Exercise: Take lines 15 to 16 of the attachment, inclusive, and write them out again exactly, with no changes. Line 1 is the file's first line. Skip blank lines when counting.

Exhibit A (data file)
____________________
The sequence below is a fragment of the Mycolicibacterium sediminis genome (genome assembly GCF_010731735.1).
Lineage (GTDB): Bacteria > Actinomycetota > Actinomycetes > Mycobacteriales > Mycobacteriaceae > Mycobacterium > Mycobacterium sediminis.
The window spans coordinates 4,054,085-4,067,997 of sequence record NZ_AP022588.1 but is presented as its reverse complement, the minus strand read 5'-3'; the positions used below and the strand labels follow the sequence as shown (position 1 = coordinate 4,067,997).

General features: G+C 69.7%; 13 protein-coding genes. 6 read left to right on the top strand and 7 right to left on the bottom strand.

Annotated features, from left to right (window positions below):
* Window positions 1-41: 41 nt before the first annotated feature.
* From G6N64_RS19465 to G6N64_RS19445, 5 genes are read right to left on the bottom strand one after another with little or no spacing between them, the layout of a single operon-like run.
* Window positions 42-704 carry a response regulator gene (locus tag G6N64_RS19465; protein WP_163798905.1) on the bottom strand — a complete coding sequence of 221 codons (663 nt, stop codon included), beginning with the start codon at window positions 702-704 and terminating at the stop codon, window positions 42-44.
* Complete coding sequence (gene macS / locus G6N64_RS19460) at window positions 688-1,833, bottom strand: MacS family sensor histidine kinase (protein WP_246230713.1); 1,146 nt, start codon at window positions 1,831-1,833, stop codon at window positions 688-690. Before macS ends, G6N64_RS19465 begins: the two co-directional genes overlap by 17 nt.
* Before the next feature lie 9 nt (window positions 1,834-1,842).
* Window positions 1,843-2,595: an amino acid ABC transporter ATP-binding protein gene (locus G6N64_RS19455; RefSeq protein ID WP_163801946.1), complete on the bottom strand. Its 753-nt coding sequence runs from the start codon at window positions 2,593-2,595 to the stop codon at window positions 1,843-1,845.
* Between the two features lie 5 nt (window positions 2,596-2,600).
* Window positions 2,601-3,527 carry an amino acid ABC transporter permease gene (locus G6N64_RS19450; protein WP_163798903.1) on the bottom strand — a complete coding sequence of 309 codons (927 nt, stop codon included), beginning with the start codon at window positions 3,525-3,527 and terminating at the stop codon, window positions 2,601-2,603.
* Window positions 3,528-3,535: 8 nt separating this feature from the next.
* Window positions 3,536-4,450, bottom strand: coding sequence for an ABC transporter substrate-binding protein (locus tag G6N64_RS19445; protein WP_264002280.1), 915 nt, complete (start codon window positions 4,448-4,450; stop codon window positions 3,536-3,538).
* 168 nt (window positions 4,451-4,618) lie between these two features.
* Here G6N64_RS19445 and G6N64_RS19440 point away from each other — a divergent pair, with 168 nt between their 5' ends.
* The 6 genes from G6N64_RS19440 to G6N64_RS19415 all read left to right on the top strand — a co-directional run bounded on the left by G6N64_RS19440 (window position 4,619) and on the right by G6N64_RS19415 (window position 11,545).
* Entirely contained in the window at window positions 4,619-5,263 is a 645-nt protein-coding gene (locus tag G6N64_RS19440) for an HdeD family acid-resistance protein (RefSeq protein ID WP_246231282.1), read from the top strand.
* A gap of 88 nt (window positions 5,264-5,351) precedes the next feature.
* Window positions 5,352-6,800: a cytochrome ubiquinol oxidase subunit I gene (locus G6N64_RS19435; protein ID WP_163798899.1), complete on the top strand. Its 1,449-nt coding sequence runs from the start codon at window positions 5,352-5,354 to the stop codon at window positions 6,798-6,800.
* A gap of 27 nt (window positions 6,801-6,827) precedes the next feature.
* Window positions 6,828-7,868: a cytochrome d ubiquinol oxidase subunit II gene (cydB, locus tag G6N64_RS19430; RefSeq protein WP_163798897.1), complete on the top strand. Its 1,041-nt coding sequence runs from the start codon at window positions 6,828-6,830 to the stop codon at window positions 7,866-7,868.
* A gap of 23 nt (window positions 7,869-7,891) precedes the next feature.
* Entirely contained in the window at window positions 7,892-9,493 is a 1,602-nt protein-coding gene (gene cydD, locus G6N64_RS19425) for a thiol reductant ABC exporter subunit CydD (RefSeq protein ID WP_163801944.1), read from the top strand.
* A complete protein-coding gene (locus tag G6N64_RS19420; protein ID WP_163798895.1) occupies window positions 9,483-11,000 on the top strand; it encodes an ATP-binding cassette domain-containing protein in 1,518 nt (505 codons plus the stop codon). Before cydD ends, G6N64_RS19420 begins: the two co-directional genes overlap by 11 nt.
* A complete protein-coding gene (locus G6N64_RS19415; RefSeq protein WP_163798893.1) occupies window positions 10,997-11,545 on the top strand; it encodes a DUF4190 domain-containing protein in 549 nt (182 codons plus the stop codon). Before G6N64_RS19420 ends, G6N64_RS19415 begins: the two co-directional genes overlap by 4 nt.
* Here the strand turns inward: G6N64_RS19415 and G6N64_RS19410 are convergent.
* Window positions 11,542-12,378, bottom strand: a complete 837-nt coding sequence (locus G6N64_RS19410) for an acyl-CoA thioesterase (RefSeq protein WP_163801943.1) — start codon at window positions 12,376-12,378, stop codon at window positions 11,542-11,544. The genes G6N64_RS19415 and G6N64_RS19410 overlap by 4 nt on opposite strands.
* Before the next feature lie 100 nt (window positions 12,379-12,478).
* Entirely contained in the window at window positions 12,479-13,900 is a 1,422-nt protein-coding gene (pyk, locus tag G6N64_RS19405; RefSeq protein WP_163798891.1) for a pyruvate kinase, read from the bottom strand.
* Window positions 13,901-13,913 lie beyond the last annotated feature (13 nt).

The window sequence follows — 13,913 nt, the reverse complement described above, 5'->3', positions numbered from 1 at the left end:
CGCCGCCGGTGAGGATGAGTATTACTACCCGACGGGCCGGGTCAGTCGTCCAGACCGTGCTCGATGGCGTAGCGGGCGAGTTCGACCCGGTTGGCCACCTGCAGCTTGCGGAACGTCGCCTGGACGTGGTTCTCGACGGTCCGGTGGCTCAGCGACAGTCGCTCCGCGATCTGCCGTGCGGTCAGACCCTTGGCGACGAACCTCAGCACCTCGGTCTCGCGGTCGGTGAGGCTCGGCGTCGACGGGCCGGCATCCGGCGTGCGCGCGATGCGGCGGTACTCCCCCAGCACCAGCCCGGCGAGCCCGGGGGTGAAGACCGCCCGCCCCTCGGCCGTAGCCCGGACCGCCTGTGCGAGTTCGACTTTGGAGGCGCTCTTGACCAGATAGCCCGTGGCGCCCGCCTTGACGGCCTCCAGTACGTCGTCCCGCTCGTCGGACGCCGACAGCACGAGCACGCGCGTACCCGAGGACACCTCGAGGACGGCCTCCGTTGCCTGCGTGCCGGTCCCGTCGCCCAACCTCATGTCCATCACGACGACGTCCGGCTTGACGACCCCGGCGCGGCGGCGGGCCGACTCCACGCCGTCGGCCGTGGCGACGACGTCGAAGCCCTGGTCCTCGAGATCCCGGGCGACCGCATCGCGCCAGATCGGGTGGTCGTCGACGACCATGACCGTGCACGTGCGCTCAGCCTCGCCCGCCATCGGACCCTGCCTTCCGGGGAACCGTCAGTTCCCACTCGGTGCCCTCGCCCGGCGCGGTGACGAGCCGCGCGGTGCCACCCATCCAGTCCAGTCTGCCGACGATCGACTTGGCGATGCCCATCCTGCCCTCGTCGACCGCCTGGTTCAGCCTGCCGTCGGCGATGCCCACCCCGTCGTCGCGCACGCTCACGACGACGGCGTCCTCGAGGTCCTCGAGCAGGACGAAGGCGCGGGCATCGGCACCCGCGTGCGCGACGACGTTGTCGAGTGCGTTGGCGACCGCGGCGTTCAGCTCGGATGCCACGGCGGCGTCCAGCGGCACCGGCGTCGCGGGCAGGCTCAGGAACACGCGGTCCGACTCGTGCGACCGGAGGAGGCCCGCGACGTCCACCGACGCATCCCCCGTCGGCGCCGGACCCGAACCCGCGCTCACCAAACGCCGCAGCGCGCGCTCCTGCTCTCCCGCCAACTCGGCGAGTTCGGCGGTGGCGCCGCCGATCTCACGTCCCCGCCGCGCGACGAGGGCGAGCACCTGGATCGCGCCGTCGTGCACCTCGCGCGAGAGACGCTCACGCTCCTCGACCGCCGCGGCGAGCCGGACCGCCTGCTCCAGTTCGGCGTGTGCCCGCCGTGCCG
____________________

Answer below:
* Window positions 3,536-4,450, bottom strand: coding sequence for an ABC transporter substrate-binding protein (locus tag G6N64_RS19445; protein WP_264002280.1), 915 nt, complete (start codon window positions 4,448-4,450; stop codon window positions 3,536-3,538).
* 168 nt (window positions 4,451-4,618) lie between these two features.